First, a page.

Fact Check: Bernie Sanders Claims Medicare for All Is ‘Most Cost-Effective’ Approach to Providing Health Care

Sen. Bernie Sanders (I-VT) defended his Medicare for All plan during the third Democrat debate Thursday night, defending it as the “most cost-effective” approach to providing health care for everyone.

The socialist senator claimed Thursday that Medicare for All is the most “cost-effective’ approach to providing health care for everyone after Joe Biden (D) noted the Vermont lawmaker’s price tag.

“Joe said Medicare for All will cost over $30 trillion. That’s right Joe. [The] status quo over ten years will be over $50 trillion,” Sanders said.

“Every study shows that Medicare for All is the most cost-effective approach to providing health care for every man, woman, and child in this country,” Sanders added. “I wrote the damn bill if I may say so.”

Even Sanders’ $50 trillion estimate is a lowball, with some experts – such as Mercatus Center scholar Charles Blahous – noting that Medicare for All would cost over $60 trillion over the next decade alone.

As Breitbart News reported:

Blahous testified before the House Rules Committee’s hearing on Medicare for All, which serves as the first congressional hearing on Medicare for All.

The scholar previously released a study which detailed $32 trillion over the next ten years. Sen. Bernie Sanders (I-VT) claimed that this study would save the federal government money; however, Blahous emphasized Tuesday that his study found that the $32 trillion price tag means net new federal spending on health care.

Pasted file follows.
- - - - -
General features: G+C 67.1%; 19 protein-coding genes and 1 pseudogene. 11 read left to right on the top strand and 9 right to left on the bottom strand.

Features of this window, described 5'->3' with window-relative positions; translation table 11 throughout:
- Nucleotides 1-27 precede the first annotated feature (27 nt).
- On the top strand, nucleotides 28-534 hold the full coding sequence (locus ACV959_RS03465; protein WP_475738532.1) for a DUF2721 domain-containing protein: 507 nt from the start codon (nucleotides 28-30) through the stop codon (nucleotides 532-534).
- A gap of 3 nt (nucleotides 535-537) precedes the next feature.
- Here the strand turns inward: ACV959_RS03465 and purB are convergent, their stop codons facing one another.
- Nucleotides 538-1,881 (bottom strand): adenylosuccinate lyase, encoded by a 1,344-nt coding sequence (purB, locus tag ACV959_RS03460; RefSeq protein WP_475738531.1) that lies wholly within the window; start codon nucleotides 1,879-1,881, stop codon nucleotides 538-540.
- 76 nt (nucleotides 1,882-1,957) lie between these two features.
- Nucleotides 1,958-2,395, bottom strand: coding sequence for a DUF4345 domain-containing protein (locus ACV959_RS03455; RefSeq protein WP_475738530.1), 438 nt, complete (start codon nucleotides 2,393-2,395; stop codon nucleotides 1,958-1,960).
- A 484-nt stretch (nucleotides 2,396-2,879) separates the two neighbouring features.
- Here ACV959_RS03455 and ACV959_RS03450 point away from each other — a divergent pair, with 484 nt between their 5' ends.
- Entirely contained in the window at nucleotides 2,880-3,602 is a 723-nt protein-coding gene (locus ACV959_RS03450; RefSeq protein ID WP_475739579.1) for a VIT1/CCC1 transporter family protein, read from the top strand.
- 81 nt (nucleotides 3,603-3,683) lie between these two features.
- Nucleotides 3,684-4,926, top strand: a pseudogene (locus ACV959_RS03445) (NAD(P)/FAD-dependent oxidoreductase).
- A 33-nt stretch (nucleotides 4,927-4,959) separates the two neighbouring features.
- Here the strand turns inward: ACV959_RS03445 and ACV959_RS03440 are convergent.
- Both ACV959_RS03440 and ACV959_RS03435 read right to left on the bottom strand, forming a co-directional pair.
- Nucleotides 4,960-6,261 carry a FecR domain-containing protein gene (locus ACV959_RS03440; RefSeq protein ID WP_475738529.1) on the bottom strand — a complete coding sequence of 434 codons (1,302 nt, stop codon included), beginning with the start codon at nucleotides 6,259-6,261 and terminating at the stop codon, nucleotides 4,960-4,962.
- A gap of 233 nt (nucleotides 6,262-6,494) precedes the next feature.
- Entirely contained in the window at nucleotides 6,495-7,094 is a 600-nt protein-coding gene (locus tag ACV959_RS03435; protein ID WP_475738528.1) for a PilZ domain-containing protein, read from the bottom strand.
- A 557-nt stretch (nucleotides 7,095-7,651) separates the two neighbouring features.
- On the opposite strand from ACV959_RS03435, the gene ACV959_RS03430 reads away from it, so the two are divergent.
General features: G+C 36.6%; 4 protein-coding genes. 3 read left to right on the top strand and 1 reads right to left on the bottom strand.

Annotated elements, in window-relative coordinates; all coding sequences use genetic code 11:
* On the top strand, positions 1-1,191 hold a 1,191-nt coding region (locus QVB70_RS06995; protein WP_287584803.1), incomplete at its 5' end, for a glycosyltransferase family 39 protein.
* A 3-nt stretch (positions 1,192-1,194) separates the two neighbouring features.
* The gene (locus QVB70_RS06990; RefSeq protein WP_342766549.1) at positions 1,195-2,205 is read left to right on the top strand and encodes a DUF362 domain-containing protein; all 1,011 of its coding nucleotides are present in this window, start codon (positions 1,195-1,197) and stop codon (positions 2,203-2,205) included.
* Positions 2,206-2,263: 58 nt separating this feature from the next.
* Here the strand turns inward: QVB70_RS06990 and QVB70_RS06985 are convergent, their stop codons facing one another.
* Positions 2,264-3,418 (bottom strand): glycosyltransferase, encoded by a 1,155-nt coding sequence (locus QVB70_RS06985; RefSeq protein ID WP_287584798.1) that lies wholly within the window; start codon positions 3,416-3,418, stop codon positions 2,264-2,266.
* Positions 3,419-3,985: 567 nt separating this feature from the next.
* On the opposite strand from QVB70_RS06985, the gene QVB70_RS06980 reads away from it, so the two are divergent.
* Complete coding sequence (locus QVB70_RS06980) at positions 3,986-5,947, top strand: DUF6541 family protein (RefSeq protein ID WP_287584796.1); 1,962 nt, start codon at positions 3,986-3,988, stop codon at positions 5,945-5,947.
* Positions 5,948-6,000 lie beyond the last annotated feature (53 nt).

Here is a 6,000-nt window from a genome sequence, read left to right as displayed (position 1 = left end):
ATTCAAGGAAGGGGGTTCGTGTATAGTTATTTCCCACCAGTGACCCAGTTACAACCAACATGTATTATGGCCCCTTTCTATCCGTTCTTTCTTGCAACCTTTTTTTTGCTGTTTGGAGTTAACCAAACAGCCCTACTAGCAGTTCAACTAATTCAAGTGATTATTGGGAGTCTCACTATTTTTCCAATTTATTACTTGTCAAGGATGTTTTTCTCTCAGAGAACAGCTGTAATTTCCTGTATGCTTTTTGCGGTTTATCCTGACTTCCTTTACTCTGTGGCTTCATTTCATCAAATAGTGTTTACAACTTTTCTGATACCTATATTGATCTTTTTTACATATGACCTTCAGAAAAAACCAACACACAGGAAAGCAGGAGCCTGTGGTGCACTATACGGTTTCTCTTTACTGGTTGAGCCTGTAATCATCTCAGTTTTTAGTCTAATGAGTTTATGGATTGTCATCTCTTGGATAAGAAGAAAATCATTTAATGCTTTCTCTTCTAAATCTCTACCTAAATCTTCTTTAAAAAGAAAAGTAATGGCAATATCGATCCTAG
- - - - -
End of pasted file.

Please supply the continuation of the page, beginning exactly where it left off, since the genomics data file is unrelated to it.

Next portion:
Blahous said that the $32 trillion price tag was too conservative and that given historical spending levels on health care, net new federal spending would likely increase spending by $38.8 trillion over the next ten years and would increase federal healthcare spending to 13 to 15 percent of the Gross Domestic Product (GDP).

The Mercatus scholar also noted that the Medicare for All’s total federal spending price over the next ten years would amount to between $54.6 trillion and $60.7 trillion.

Blahous added that raising taxes on wealthy individuals and big corporations – something Sanders and Warren frequently float as the main way to pay for their aggressive proposals – would be “‘insufficient to finance even the lower bound’ of the $32.6 trillion in new federal spending,” as Breitbart News noted.


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